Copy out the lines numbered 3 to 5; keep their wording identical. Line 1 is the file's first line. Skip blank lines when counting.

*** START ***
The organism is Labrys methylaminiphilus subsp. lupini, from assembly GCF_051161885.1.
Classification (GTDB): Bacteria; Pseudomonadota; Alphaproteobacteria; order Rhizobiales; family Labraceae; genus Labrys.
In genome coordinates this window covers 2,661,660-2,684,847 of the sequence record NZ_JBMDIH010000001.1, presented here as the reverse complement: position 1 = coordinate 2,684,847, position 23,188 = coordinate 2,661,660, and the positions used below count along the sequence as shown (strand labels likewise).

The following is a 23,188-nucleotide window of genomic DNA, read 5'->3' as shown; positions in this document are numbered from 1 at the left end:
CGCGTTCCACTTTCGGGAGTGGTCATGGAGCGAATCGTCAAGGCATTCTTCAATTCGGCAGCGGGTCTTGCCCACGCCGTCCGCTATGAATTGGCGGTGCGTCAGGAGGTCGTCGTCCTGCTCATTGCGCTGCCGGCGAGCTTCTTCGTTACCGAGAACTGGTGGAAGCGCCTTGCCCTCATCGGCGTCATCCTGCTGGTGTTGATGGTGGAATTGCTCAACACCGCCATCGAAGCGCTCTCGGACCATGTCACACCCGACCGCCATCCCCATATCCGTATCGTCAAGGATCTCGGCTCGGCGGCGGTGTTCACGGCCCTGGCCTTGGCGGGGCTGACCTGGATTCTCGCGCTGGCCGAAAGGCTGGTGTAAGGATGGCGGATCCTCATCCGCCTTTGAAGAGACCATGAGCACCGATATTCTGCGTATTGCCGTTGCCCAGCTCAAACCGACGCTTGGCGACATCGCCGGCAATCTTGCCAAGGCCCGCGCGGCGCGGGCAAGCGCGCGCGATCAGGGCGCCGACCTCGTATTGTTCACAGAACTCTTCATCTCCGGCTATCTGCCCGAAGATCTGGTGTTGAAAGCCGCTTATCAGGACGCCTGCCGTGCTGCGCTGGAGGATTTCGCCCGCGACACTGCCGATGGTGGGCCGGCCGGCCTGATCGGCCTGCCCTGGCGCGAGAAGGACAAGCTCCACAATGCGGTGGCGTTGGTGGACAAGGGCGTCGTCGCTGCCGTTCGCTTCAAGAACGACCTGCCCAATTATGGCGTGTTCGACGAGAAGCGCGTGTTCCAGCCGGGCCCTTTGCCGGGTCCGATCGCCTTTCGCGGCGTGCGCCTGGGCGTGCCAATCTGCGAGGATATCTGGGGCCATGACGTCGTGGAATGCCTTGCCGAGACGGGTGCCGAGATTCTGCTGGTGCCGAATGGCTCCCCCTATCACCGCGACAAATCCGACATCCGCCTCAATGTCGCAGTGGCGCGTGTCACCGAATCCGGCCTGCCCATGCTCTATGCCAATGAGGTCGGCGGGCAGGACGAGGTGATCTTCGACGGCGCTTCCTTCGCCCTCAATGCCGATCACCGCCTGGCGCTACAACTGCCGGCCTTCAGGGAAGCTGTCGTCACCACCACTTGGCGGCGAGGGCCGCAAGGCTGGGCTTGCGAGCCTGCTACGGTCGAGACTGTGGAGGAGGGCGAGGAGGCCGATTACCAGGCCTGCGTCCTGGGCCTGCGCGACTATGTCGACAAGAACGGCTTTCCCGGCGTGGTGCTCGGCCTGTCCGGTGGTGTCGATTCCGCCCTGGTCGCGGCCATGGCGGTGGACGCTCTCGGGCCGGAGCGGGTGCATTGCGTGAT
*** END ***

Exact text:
In genome coordinates this window covers 2,661,660-2,684,847 of the sequence record NZ_JBMDIH010000001.1, presented here as the reverse complement: position 1 = coordinate 2,684,847, position 23,188 = coordinate 2,661,660, and the positions used below count along the sequence as shown (strand labels likewise).

The following is a 23,188-nucleotide window of genomic DNA, read 5'->3' as shown; positions in this document are numbered from 1 at the left end:
CGCGTTCCACTTTCGGGAGTGGTCATGGAGCGAATCGTCAAGGCATTCTTCAATTCGGCAGCGGGTCTTGCCCACGCCGTCCGCTATGAATTGGCGGTGCGTCAGGAGGTCGTCGTCCTGCTCATTGCGCTGCCGGCGAGCTTCTTCGTTACCGAGAACTGGTGGAAGCGCCTTGCCCTCATCGGCGTCATCCTGCTGGTGTTGATGGTGGAATTGCTCAACACCGCCATCGAAGCGCTCTCGGACCATGTCACACCCGACCGCCATCCCCATATCCGTATCGTCAAGGATCTCGGCTCGGCGGCGGTGTTCACGGCCCTGGCCTTGGCGGGGCTGACCTGGATTCTCGCGCTGGCCGAAAGGCTGGTGTAAGGATGGCGGATCCTCATCCGCCTTTGAAGAGACCATGAGCACCGATATTCTGCGTATTGCCGTTGCCCAGCTCAAACCGACGCTTGGCGACATCGCCGGCAATCTTGCCAAGGCCCGCGCGGCGCGGGCAAGCGCGCGCGATCAGGGCGCCGACCTCGTATTGTTCACAGAACTCTTCATCTCCGGCTATCTGCCCGAAGATCTGGTGTTGAAAGCCGCTTATCAGGACGCCTGCCGTGCTGCGCTGGAGGATTTCGCCCGCGACACTGCCGATGGTGGGCCGGCCGGCCTGATCGGCCTGCCCTGGCGCGAGAAGGACAAGCTCCACAATGCGGTGGCGTTGGTGGACAAGGGCGTCGTCGCTGCCGTTCGCTTCAAGAACGACCTGCCCAATTATGGCGTGTTCGACGAGAAGCGCGTGTTCCAGCCGGGCCCTTTGCCGGGTCCGATCGCCTTTCGCGGCGTGCGCCTGGGCGTGCCAATCTGCGAGGATATCTGGGGCCATGACGTCGTGGAATGCCTTGCCGAGACGGGTGCCGAGATTCTGCTGGTGCCGAATGGCTCCCCCTATCACCGCGACAAATCCGACATCCGCCTCAATGTCGCAGTGGCGCGTGTCACCGAATCCGGCCTGCCCATGCTCTATGCCAATGAGGTCGGCGGGCAGGACGAGGTGATCTTCGACGGCGCTTCCTTCGCCCTCAATGCCGATCACCGCCTGGCGCTACAACTGCCGGCCTTCAGGGAAGCTGTCGTCACCACCACTTGGCGGCGAGGGCCGCAAGGCTGGGCTTGCGAGCCTGCTACGGTCGAGACTGTGGAGGAGGGCGAGGAGGCCGATTACCAGGCCTGCGTCCTGGGCCTGCGCGACTATGTCGACAAGAACGGCTTTCCCGGCGTGGTGCTCGGCCTGTCCGGTGGTGTCGATTCCGCCCTGGTCGCGGCCATGGCGGTGGACGCTCTCGGGCCGGAGCGGGTGCATTGCGTGAT